Customer satisfaction
Every well-closed assignment is a victory. As a freelancer, you have some degree of control over your work and the results. Enjoying customer satisfaction which for sure will effect in returning customers and excellent references.

Deductibility of costs
The professional costs (electricity, desk items, telephone, etc.) are tax-deductible and the VAT of professional purchases refunded. There is always a vague area of personal use from which you can take some advantage.

Flexible working hours
One of the advantages of freelancing is that you can give substance to the balance between free time and work. If your contract and assignment allow you, as a freelancer, you can even determine your work schedule and work when you want work. This gives you the opportunity to be at home if your child is ill, to work extra alongside your study or job, or to start later after that evening of partying. You can avoid the traffic rush, are not obliged to cram the train during rush hour or go on holiday in the much too expensive high season. But on the other hand, the border from the weekend to the week will fade; a job on Saturday is a job on the weekend. As a freelancer, you can organise your own time and therefore work much more efficiently. If you have the taste and are in a good working mode you are much more productive, so you can afford to release yourself at the moments that you have less or no inspiration.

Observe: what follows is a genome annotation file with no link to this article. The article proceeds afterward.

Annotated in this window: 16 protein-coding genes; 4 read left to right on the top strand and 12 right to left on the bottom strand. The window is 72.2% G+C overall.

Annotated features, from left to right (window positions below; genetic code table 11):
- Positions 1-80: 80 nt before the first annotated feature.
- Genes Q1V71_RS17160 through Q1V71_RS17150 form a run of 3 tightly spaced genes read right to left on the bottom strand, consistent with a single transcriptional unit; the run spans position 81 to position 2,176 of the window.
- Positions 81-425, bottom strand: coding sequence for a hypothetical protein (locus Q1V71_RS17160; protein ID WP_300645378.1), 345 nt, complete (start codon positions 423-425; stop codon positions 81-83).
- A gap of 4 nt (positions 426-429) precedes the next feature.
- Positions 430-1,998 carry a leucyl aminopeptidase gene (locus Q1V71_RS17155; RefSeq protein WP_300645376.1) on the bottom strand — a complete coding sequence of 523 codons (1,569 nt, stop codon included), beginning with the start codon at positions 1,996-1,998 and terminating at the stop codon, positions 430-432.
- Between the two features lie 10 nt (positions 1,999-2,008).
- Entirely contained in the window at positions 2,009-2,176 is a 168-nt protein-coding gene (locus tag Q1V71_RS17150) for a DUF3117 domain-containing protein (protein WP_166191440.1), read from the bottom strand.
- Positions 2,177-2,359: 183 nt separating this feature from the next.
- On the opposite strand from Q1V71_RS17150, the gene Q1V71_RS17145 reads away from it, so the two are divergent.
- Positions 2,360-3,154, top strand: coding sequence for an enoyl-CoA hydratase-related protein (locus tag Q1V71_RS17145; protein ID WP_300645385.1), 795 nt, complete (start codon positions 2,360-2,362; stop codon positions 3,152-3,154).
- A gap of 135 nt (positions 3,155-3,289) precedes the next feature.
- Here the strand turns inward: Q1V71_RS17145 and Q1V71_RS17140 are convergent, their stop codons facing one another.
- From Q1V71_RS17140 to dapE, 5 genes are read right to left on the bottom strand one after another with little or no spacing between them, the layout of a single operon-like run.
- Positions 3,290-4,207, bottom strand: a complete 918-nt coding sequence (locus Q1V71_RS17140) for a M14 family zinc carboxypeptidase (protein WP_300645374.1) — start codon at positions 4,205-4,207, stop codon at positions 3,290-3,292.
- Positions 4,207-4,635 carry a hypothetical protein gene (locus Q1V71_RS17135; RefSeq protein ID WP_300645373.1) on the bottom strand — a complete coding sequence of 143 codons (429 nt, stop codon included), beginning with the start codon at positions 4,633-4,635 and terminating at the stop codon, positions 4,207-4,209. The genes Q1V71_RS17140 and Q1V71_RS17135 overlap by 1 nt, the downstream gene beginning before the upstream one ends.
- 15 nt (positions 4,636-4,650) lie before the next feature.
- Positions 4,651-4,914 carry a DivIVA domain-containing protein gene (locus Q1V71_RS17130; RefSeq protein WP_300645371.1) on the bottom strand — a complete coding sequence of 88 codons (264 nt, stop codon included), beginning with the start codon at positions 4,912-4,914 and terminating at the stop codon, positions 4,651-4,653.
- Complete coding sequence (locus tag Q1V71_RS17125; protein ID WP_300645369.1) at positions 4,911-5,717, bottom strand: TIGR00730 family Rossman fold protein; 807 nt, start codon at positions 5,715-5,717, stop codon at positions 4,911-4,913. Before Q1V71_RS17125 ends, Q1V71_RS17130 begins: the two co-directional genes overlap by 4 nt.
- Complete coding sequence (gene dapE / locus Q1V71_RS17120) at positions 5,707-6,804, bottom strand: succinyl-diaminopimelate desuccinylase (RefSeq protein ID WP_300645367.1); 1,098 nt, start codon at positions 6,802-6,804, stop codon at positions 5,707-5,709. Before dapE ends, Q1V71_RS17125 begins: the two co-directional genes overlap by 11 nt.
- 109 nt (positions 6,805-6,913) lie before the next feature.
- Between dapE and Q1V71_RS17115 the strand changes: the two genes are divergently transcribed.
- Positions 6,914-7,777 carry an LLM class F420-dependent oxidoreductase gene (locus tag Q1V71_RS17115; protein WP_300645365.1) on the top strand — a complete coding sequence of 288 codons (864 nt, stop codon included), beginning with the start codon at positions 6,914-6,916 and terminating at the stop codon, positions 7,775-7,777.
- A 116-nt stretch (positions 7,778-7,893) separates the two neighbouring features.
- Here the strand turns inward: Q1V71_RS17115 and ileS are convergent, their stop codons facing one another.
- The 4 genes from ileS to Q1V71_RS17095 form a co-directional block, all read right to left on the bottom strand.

Work anywhere
Many assignments are not offered location, and therefore you can work anywhere. If you are not tied to a place, each site is a potential workplace. Whether you want to work in an office, on your couch, in that cosy coffee shop around the corner, or from a ‘vacation’ address, it’s up to you. Work where you are most productive or exchange it if you wish. You determine the right balance between work and private life.

No dress code
Again depending on the assignment and work location. Some freelancers like to adapt to the dress code when they start an assignment at a company, and others prefer something that they want. The great thing about freelancing is that you do a temporary job for a company and therefore you (to a certain extent) can choose whether you stick to the dress code, but often it is not necessarily necessary. And home-working freelancers have complete freedom to wear what they want to wear.

Disadvantages of freelancing

Of course, freelancing is not always only sunshine and roses. Freelancing is hard work. Starting for yourself means putting your career in the foreground, making long hours, an insecure income, working through stacks of administration and sometimes it can feel lonely to have to make needed choices. Freelancing does not make everyone happy; it must suit you as a person. Here below our list of disadvantages of freelancing.